By Terrence McCoy
By Scott Fishman
By Deirdra Funcheon
By Allie Conti
By New Times Staff
By Ryan Pfeffer
By Deirdra Funcheon
By Kyle Swenson
George Don't Like No Jabberin'
Fort Lauderdale City Manager George "Gummybear" Gretsas don't like no unnecessary palaver during City Commission meetings. Capeech? If those elected people talk too much, it encourages, er, disagreements. And you know where that could lead, right? So Duh Boss conducts special one-on-one "conferences" with commissioners. Gets the votes wrapped up ahead of time, all neat and pretty like yer little girl's birthday present.
So on the occasion of Georgie Boy's one-year anniversary on the job this month, New Times has obtained secret tapes of his meeting with Mayor Jimmy Naugle. The Organization of American States was comin' to town last month, see, and Big George didn't want no commie beatniks givin' the city a black eye. So he and his boys explained the, uh, issues to Jim-Bob before he voted on a (later-overturned-in-court) measure to limit demonstrations. On the q.t. No fuss, little muss:
Gretsas (in double-breasted suit and black fedora, entering Jimbo's office with Franky and Spanky, two beefy, bent-nosed men): Got two words for you, Jimmerino. Peace and quiet. Me and the boys, see, we don't much fancy no ugly hoopla on our streets. The traffic jams, the banners, the litter. None of that. It encourages lawbreakers.
Naugle: Well, freedom of speech is one of the...
Gretsas(grabbing Jimmy-boy's shirt): Nobody asked for no civics lesson. (He lights a smokeless cigarette.) Like I was sayin', there's gonna be a motion banning OAS protests on the agenda tomorrow night. I think you're gonna keep your mouth shut and vote for it. (One of the goons stands behind Jimmy-baby and places two immaculately manicured hands on his shoulders.) That's why you hired me, ain't it? To make things go all smooth like. (Those manicured hands move toward the Jimmerino's throat.)
Naugle: Gurgle, gurgle.
Gretsas: So you're understandin' us now, eh? There won't be no need for you to get all motor mouth in front of John Q tomorrow night. Let's just say your fellow commissioners are in full agreement with you. (Turns around.) Right, boys?
(Gretsas and The Boys exit laughing.)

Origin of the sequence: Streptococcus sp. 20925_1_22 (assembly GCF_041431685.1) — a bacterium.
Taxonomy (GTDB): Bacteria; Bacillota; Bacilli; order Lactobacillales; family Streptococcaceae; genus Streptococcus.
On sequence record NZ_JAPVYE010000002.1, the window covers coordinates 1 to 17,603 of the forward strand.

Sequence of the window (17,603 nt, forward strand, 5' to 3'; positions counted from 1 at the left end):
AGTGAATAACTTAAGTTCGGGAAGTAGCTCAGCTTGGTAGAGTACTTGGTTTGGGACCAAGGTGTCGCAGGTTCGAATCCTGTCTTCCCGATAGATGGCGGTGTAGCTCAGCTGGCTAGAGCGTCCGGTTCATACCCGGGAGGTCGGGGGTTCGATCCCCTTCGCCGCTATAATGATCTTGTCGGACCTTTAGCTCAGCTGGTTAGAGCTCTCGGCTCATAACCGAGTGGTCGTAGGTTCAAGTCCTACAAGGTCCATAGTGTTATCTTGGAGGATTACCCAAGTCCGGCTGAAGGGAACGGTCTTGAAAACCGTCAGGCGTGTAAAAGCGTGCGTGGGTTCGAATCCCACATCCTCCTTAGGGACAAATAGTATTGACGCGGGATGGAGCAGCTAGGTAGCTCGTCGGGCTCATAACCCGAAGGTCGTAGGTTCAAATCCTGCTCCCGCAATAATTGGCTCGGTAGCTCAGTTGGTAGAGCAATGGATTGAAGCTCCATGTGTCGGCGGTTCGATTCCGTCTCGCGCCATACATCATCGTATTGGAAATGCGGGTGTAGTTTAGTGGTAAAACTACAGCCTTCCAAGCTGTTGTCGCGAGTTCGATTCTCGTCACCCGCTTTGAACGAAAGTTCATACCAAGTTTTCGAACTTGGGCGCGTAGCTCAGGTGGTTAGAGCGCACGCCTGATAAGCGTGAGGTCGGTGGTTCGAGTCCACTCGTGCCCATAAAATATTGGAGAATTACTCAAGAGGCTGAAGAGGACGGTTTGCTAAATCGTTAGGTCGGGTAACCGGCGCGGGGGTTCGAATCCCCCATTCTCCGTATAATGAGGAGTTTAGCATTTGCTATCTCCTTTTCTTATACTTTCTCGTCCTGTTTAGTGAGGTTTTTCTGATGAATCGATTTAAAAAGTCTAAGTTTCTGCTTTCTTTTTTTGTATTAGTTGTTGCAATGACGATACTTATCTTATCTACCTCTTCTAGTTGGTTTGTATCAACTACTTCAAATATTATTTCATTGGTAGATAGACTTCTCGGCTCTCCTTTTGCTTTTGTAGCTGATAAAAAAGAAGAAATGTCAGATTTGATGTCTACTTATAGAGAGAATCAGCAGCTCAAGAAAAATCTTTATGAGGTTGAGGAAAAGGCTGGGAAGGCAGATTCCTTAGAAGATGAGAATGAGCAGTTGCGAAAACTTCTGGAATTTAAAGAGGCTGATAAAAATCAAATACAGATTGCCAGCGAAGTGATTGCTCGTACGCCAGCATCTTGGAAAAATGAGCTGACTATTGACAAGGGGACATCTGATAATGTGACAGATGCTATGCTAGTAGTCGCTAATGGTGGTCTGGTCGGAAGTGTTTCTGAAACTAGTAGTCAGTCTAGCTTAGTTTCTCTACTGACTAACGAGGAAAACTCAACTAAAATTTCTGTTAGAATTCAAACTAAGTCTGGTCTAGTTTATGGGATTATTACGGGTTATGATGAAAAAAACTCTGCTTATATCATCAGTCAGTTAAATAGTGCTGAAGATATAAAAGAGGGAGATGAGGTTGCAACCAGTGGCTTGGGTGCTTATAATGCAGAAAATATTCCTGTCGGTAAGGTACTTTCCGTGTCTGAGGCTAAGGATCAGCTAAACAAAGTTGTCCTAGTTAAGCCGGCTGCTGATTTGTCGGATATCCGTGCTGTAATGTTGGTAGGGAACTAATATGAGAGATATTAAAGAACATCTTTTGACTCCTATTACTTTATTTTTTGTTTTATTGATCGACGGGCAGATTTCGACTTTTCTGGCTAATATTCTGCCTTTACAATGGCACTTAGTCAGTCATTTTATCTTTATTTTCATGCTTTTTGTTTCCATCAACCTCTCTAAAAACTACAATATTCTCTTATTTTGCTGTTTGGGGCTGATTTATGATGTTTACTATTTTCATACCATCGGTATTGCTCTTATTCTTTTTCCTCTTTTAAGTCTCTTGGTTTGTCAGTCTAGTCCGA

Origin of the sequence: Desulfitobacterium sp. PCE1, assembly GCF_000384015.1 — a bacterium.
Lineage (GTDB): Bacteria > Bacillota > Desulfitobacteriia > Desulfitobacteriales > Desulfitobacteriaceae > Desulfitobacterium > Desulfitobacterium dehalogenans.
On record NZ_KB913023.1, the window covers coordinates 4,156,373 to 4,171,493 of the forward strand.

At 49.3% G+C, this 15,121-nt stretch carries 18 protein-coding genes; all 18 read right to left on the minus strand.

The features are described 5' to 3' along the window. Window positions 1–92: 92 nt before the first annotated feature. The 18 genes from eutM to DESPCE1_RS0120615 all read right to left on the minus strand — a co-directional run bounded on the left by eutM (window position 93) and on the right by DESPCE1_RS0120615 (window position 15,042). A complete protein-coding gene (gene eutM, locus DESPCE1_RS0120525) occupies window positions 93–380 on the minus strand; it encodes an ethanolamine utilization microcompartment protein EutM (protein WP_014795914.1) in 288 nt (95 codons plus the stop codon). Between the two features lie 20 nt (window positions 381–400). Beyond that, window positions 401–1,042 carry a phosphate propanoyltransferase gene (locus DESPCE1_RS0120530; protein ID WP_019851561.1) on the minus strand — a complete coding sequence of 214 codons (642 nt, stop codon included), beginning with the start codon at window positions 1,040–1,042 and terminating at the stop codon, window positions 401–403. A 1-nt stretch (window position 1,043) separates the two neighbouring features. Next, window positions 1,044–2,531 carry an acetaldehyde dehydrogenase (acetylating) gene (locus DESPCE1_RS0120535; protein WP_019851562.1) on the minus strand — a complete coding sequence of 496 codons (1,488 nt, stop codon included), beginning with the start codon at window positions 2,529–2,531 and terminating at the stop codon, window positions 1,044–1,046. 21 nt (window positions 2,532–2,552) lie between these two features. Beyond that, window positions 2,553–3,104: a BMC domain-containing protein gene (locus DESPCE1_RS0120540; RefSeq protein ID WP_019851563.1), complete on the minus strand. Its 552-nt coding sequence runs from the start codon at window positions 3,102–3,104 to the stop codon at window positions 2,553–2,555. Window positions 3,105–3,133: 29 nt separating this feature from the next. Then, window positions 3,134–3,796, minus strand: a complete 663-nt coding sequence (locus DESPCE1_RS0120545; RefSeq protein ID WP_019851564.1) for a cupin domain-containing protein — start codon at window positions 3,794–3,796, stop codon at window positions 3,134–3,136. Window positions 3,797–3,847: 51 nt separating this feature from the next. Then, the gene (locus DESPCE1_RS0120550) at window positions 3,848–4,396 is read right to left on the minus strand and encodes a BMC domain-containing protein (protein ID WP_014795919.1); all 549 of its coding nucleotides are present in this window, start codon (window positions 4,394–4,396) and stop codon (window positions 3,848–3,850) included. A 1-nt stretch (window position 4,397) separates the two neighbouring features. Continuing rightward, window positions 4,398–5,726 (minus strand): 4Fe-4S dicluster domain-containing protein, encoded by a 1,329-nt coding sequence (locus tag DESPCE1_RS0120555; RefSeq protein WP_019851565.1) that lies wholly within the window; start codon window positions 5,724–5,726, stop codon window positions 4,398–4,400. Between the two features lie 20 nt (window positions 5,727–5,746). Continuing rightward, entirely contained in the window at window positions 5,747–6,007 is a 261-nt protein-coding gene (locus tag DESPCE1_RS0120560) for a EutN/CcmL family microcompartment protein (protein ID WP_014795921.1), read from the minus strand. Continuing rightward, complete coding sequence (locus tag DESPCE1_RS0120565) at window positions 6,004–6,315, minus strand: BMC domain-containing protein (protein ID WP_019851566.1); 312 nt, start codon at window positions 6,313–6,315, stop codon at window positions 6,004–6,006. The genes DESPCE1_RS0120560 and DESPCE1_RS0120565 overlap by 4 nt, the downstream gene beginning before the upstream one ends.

Because of Winn-Dixie
The widespread closing of troubled Winn-Dixie's supermarkets won't be felt too hard in South Florida. Only four of Broward's 43 stores are slated for shuttering.
Why's the chain going broke? Might be because of the shoplifting at Winn-Dixie. There have been dozens of reports at one of the stores where a buddy of this tube used to toil -- at the intersection of Sunrise Boulevard and Powerline Road.
So the 'Pipe pulled some recent police reports to find out what the Winn-Dixie crowd is doing for fun:
On March 30, a minor tried to walk out with $19.45 in merchandise in a black bag and $3.17 worth of hair bands in her jacket pocket. The giveaway was when a witness saw her enter the restroom with a package of strawberries.
On April 24, a 37-year-old man had a clerk ring up $12.45 in Bayer and cough syrup, admitted he had no money, and tried to walk out.
On May 11, a 29-year-old man set off the alarm with a $3.99 bottle of Tylenol. He was released with a trespass warning.
On May 26, a 46-year-old man set off the antitheft alarm with a $3.39 stick of Mitchum deodorant. Turned out he was already wanted for theft.
On June 20, an employee on her way into the bathroom noticed a 31-year-old woman taking medicine out of boxes to conceal them for theft. She was caught with $321.41 worth of Visine, Advil, Aleve, and women's socks and two used glass crack pipes with no assigned retail value.
On June 22, a 52-year-old man tried to walk out with a 16-ounce can of Steel Reserve 211 beer in his pocket. Police kept the stolen beer for trial.
You think you've got it bad? Shop at Winn-Dixie and get a dose of reality. When you're down and out, there's nothing like some Kool-Aid and a Bic lighter to get your focus back.
Portrait of Benny
Press coverage of the Controversy art show at the publicly funded Broward Art Guild seems to have taken on a twisted life of its own. After Deerfield Beach artist Michael Friedman complained about the poor taste of a prominently displayed painting by Alfred Phillips -- it depicts President Dubya bent over an oil barrel and serving as a bottom to an Arab man's top -- bigwig county officials ordered that the painting be put on a less conspicuous wall of the gallery. That set off a media blitz about government censorship, which included editorials in out-of-town newspapers like the St. Petersburg Times and even a planned segment on The Daily Show with Jon Stewart.
In fact, the media blitz was so great that the National Catholic League jumped in. Forget the president taking it from behind, Catholic League President William Donohue said. Get rid of Friedman's own contribution to the exhibit, which was a painting of Pope Benedict XVI in front of several swastikas.